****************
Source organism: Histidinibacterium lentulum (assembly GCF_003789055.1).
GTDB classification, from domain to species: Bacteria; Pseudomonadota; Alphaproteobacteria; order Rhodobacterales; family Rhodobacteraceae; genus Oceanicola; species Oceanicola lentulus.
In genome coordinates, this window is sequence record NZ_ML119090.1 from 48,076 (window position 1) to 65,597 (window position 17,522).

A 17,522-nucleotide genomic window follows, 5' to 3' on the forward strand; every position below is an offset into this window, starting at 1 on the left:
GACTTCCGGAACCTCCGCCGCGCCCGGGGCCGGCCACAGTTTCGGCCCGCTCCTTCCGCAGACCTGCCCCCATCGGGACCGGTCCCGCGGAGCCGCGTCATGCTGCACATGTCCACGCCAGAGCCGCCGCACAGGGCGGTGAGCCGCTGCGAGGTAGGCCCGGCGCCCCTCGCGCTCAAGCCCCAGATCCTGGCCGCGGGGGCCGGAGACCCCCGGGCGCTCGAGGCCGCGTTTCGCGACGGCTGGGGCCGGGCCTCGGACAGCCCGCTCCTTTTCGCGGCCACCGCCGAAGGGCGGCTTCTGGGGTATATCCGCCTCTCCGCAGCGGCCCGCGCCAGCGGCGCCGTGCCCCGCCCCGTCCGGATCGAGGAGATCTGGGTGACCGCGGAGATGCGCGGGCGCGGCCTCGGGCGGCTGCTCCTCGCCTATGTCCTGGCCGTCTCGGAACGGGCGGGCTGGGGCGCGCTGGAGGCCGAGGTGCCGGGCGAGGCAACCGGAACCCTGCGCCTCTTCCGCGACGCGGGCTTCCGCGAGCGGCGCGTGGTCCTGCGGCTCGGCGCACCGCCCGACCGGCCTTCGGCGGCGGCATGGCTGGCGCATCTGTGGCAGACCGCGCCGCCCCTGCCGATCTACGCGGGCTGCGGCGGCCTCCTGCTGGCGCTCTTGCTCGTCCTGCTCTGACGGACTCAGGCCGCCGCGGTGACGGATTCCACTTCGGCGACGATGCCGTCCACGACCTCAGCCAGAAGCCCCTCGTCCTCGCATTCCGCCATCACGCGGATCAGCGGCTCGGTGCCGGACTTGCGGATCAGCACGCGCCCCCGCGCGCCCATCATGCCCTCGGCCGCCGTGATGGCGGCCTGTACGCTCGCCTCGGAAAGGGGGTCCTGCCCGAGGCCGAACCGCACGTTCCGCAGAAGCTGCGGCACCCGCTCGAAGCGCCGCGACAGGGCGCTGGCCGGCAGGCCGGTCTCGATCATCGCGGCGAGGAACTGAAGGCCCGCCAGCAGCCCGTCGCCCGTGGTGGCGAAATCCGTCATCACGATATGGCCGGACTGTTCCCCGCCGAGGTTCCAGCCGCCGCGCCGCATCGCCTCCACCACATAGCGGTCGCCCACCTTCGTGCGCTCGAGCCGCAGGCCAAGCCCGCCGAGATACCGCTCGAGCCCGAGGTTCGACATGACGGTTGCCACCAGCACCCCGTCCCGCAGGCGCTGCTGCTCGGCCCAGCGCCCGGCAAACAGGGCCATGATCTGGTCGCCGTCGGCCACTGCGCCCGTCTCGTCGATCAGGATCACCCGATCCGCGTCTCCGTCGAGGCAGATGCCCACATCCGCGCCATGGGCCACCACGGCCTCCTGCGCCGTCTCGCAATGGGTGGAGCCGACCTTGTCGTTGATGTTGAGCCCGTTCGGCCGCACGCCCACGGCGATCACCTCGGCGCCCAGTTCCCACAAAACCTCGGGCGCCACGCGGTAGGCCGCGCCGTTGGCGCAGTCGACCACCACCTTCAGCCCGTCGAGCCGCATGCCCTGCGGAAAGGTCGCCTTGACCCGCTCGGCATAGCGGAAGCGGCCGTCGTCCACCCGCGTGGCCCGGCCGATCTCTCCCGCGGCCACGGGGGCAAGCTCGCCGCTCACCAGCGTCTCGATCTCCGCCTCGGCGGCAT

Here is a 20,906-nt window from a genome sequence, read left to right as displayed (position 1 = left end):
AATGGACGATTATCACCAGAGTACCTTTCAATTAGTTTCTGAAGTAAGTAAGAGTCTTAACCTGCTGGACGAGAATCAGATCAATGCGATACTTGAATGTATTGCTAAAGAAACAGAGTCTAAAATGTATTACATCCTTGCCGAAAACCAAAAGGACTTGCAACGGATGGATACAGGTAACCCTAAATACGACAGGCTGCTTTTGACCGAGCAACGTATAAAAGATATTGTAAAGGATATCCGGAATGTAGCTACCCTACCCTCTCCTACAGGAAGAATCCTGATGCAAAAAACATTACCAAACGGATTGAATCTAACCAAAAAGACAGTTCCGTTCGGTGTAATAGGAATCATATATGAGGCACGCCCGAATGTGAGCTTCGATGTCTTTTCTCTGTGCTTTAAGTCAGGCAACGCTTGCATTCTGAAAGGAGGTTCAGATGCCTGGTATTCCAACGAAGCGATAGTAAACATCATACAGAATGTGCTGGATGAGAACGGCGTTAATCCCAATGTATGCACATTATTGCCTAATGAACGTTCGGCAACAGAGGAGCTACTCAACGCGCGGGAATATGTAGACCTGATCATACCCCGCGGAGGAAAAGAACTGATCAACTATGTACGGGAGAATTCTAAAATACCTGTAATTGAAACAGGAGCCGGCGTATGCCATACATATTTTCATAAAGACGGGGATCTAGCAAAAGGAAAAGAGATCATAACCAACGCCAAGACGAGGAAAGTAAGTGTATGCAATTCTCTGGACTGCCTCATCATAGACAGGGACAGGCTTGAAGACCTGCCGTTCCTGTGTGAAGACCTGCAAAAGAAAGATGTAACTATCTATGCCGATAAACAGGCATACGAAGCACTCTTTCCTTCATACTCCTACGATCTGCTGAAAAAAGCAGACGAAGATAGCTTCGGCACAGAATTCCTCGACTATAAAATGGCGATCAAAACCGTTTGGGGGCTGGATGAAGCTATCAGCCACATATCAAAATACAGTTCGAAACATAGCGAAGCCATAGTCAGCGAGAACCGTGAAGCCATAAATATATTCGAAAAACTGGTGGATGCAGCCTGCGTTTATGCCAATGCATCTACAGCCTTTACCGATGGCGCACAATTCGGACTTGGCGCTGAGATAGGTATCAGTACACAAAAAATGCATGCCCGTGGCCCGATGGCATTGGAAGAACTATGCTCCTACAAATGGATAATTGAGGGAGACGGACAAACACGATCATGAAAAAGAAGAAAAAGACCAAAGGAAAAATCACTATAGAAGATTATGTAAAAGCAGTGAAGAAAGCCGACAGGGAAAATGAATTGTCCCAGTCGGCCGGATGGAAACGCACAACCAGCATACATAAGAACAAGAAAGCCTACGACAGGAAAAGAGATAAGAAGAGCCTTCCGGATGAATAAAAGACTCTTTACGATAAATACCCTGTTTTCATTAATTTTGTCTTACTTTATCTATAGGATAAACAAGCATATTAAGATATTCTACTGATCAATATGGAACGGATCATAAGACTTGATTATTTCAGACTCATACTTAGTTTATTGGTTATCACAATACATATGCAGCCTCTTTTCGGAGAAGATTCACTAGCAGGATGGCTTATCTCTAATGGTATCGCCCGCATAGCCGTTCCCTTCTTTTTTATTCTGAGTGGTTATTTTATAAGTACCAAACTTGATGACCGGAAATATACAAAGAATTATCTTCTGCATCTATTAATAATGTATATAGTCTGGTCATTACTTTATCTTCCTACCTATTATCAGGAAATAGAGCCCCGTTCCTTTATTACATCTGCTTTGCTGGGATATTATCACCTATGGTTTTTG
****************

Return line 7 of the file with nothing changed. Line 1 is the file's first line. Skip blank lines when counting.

AATGGACGATTATCACCAGAGTACCTTTCAATTAGTTTCTGAAGTAAGTAAGAGTCTTAACCTGCTGGACGAGAATCAGATCAATGCGATACTTGAATGTATTGCTAAAGAAACAGAGTCTAAAATGTATTACATCCTTGCCGAAAACCAAAAGGACTTGCAACGGATGGATACAGGTAACCCTAAATACGACAGGCTGCTTTTGACCGAGCAACGTATAAAAGATATTGTAAAGGATATCCGGAATGTAGCTACCCTACCCTCTCCTACAGGAAGAATCCTGATGCAAAAAACATTACCAAACGGATTGAATCTAACCAAAAAGACAGTTCCGTTCGGTGTAATAGGAATCATATATGAGGCACGCCCGAATGTGAGCTTCGATGTCTTTTCTCTGTGCTTTAAGTCAGGCAACGCTTGCATTCTGAAAGGAGGTTCAGATGCCTGGTATTCCAACGAAGCGATAGTAAACATCATACAGAATGTGCTGGATGAGAACGGCGTTAATCCCAATGTATGCACATTATTGCCTAATGAACGTTCGGCAACAGAGGAGCTACTCAACGCGCGGGAATATGTAGACCTGATCATACCCCGCGGAGGAAAAGAACTGATCAACTATGTACGGGAGAATTCTAAAATACCTGTAATTGAAACAGGAGCCGGCGTATGCCATACATATTTTCATAAAGACGGGGATCTAGCAAAAGGAAAAGAGATCATAACCAACGCCAAGACGAGGAAAGTAAGTGTATGCAATTCTCTGGACTGCCTCATCATAGACAGGGACAGGCTTGAAGACCTGCCGTTCCTGTGTGAAGACCTGCAAAAGAAAGATGTAACTATCTATGCCGATAAACAGGCATACGAAGCACTCTTTCCTTCATACTCCTACGATCTGCTGAAAAAAGCAGACGAAGATAGCTTCGGCACAGAATTCCTCGACTATAAAATGGCGATCAAAACCGTTTGGGGGCTGGATGAAGCTATCAGCCACATATCAAAATACAGTTCGAAACATAGCGAAGCCATAGTCAGCGAGAACCGTGAAGCCATAAATATATTCGAAAAACTGGTGGATGCAGCCTGCGTTTATGCCAATGCATCTACAGCCTTTACCGATGGCGCACAATTCGGACTTGGCGCTGAGATAGGTATCAGTACACAAAAAATGCATGCCCGTGGCCCGATGGCATTGGAAGAACTATGCTCCTACAAATGGATAATTGAGGGAGACGGACAAACACGATCATGAAAAAGAAGAAAAAGACCAAAGGAAAAATCACTATAGAAGATTATGTAAAAGCAGTGAAGAAAGCCGACAGGGAAAATGAATTGTCCCAGTCGGCCGGATGGAAACGCACAACCAGCATACATAAGAACAAGAAAGCCTACGACAGGAAAAGAGATAAGAAGAGCCTTCCGGATGAATAAAAGACTCTTTACGATAAATACCCTGTTTTCATTAATTTTGTCTTACTTTATCTATAGGATAAACAAGCATATTAAGATATTCTACTGATCAATATGGAACGGATCATAAGACTTGATTATTTCAGACTCATACTTAGTTTATTGGTTATCACAATACATATGCAGCCTCTTTTCGGAGAAGATTCACTAGCAGGATGGCTTATCTCTAATGGTATCGCCCGCATAGCCGTTCCCTTCTTTTTTATTCTGAGTGGTTATTTTATAAGTACCAAACTTGATGACCGGAAATATACAAAGAATTATCTTCTGCATCTATTAATAATGTATATAGTCTGGTCATTACTTTATCTTCCTACCTATTATCAGGAAATAGAGCCCCGTTCCTTTATTACATCTGCTTTGCTGGGATATTATCACCTATGGTTTTTG